The Cohen Children’s Medical Center, located where Queens County and Nassau County meet, provides care to families from both counties but draws a majority of its patients from Queens. It is a high-volume pediatric clinic and sees more than 5,000 children per year under the age of 5. Most of its patients’ parents were born outside the United States and have limited English proficiency; some are recent immigrants. The Center is a major pediatric training site, with an average of 70 residents, and it is part of the extensive Northwell Health System.
Cohen Children’s Medical Center: Key Elements
Type of practice
- High-volume pediatric clinic, part of the Northwell Health System, providing full range of general pediatric care, and serving more than 5,000 children per year under age 5
- Training site for 70 pediatric residents
- On-site staff and programs include lactation consultants, psychologists, an asthma clinic and an obesity prevention program
- 76th Avenue, Queens County, New York, drawing patients from both Queens and Nassau County on Long Island
- 66% of patients are enrolled in Medicaid
- A majority of patients’ parents were born outside the United States and have limited English proficiency
- Recruit and train pre-med students to serve as “navigators” for families, helping them complete the screening process and linking them to community resources
- Seek regular feedback from families through surveys, an in-person parent forum, and a Caregiver Advisory Board
- Analyze the impact of the screening and referral program on the health status and health services utilization of the families it served
The Center began its screening and referral program, which it calls FAMNEEDS, in the summer of 2016. The screening questionnaire, developed by the Center, covers a broad range of possible psychosocial needs, from housing and food to intimate partner violence and depression. To administer the survey, the Center recruits college students, mostly pre-med students from nearby Hofstra University, to act as “patient navigators.” The navigators go through a formal training program at the Center and then are stationed in the waiting room to help parents complete the self-administered screen. After the family meets with the clinician and agrees to seek assistance, the navigators develop an action plan and refer the family to appropriate community resources. The navigators also follow up with the families over the next three months to learn if they actually connected with the community organization and had their social needs resolved.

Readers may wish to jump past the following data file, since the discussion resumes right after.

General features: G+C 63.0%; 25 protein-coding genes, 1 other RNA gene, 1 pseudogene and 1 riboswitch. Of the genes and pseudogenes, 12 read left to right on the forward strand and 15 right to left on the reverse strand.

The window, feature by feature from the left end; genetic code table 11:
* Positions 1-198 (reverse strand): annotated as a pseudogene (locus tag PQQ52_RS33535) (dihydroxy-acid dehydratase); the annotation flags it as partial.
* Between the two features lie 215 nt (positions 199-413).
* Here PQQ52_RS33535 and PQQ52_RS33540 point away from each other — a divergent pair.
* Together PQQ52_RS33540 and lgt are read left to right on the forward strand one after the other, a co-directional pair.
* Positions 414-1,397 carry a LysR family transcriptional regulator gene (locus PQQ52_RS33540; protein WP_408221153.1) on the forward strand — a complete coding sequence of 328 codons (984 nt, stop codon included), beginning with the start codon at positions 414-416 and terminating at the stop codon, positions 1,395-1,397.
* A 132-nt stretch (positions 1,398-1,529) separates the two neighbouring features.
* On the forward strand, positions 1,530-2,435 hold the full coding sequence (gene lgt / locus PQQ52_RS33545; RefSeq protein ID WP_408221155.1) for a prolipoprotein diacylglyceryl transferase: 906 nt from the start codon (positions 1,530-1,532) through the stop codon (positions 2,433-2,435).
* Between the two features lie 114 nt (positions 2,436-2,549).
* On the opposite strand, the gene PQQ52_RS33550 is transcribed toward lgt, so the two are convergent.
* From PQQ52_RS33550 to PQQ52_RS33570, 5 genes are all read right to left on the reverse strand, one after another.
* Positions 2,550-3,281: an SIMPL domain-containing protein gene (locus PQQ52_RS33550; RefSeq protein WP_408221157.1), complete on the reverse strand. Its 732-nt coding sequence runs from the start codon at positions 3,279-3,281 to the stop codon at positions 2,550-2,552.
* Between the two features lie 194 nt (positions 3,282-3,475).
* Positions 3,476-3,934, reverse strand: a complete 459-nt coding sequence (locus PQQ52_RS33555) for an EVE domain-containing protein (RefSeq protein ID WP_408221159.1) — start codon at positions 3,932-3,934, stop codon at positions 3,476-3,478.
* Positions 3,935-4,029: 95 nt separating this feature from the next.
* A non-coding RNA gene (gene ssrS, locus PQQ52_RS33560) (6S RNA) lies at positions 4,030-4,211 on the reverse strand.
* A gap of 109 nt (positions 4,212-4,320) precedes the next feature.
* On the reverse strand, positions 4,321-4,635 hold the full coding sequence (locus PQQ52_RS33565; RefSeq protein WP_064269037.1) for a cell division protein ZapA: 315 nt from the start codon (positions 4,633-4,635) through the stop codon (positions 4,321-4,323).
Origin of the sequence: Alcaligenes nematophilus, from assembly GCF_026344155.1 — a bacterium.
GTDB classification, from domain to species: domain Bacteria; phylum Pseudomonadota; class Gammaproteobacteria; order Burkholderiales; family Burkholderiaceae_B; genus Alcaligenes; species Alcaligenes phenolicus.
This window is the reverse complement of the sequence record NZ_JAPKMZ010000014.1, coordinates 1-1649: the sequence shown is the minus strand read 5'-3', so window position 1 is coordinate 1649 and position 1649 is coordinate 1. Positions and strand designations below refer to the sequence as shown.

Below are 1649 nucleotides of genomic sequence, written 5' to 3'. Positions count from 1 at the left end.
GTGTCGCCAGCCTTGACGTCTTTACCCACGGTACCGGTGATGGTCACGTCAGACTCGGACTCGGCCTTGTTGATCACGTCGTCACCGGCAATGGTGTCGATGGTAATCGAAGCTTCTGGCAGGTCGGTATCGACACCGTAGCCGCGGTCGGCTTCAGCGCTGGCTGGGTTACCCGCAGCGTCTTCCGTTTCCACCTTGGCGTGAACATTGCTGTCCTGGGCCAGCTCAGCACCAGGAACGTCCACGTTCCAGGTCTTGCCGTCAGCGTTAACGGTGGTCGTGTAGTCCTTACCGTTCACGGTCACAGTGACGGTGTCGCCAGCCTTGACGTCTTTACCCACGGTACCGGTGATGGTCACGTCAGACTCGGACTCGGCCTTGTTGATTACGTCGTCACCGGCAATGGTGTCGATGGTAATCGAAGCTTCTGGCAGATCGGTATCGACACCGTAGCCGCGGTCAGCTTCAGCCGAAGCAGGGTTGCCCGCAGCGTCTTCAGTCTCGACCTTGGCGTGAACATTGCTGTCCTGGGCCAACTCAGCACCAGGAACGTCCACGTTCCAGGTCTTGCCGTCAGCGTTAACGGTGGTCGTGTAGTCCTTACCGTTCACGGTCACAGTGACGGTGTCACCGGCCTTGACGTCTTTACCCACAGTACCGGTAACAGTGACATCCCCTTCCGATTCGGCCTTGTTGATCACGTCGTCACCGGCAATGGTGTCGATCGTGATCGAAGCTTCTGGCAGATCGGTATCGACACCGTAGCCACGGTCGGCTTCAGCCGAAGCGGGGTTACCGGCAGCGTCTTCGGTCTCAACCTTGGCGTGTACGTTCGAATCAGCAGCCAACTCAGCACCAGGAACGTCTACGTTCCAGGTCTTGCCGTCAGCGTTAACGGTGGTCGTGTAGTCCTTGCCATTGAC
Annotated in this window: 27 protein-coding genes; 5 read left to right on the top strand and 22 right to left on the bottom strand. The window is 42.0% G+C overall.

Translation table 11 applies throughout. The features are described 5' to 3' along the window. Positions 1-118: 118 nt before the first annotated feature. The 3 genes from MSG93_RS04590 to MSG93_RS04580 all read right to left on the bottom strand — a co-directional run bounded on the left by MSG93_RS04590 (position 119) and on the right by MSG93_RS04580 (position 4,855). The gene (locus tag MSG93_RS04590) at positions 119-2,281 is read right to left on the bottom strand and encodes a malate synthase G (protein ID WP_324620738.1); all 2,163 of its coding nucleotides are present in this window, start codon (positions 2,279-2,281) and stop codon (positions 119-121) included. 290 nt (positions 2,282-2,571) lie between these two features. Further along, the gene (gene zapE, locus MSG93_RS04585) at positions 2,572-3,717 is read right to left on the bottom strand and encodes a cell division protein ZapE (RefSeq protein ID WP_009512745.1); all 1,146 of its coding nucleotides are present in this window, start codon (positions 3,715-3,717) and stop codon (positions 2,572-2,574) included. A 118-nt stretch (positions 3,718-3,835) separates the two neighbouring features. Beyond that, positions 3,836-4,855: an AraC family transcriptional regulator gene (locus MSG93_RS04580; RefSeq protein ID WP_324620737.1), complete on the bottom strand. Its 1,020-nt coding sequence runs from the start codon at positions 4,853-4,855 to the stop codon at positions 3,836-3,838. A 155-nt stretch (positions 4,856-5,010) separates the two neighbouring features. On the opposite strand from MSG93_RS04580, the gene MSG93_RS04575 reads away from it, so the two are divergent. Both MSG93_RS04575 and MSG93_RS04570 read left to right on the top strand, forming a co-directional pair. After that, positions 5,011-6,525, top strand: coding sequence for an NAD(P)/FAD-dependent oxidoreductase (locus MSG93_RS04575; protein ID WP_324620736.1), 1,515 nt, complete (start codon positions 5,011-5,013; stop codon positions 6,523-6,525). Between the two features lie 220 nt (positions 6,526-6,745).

Obtaining family feedback on the FAMNEEDS program in multiple ways has been a high priority with the Center’s leadership. It conducts random satisfaction surveys on site and also asks families who received referrals to provide information on their experience. In addition, in both 2018 and 2019 the Center leadership hosted an in-person dinner meeting with parents to hear from them about the navigators and the program. It has also established a formal Caregiver Advisory Board.
Center leadership is invested in evaluating the impact of the FAMNEEDS program on patients and families. From the beginning, FAMNEEDS survey data has been captured electronically in REDCap, a secure web application for building and managing online surveys and databases. Using the FAMNEEDS data from REDCap and other data from patient records, Center staff can explore whether a significant association exists between successful participation in FAMNEEDS and the child’s health outcomes (developmental progress, obesity, and asthma) as well as health care utilization outcomes (delayed or missed well-child visits, and number of ER visits or hospitalizations). In late 2019 a co-director joined the FAMNEEDS team to assist in these research efforts.
The Center’s close community partner since 2017 has been the Child Center of New York (CCNY), and, particularly, CCNY’s Single Stop program. Single Stop staff provide Center families with assistance in enrolling in public benefit programs, getting financial counseling, and finding child care. In addition, CCNY units provide mental health and substance use disorder services, crisis intervention, and parenting classes and workshops.
Other CCNY staff provide training to the Center’s navigators and staff on motivational interviewing and cultural competency, working directly with the navigators on specific referrals. The CCNY-Cohen Center partnership also led CCNY to initiate broad social needs screening of its own clients. “The collaboration,” notes CCNY leadership, “allows the partners to leverage their greatest strengths toward a common goal of improving the health outcomes for children through a holistic approach to working with families.”
In 2019 the Center expanded its relationship with community-based social service partners to the Interfaith Nutrition Network of Long Island in order to serve more families.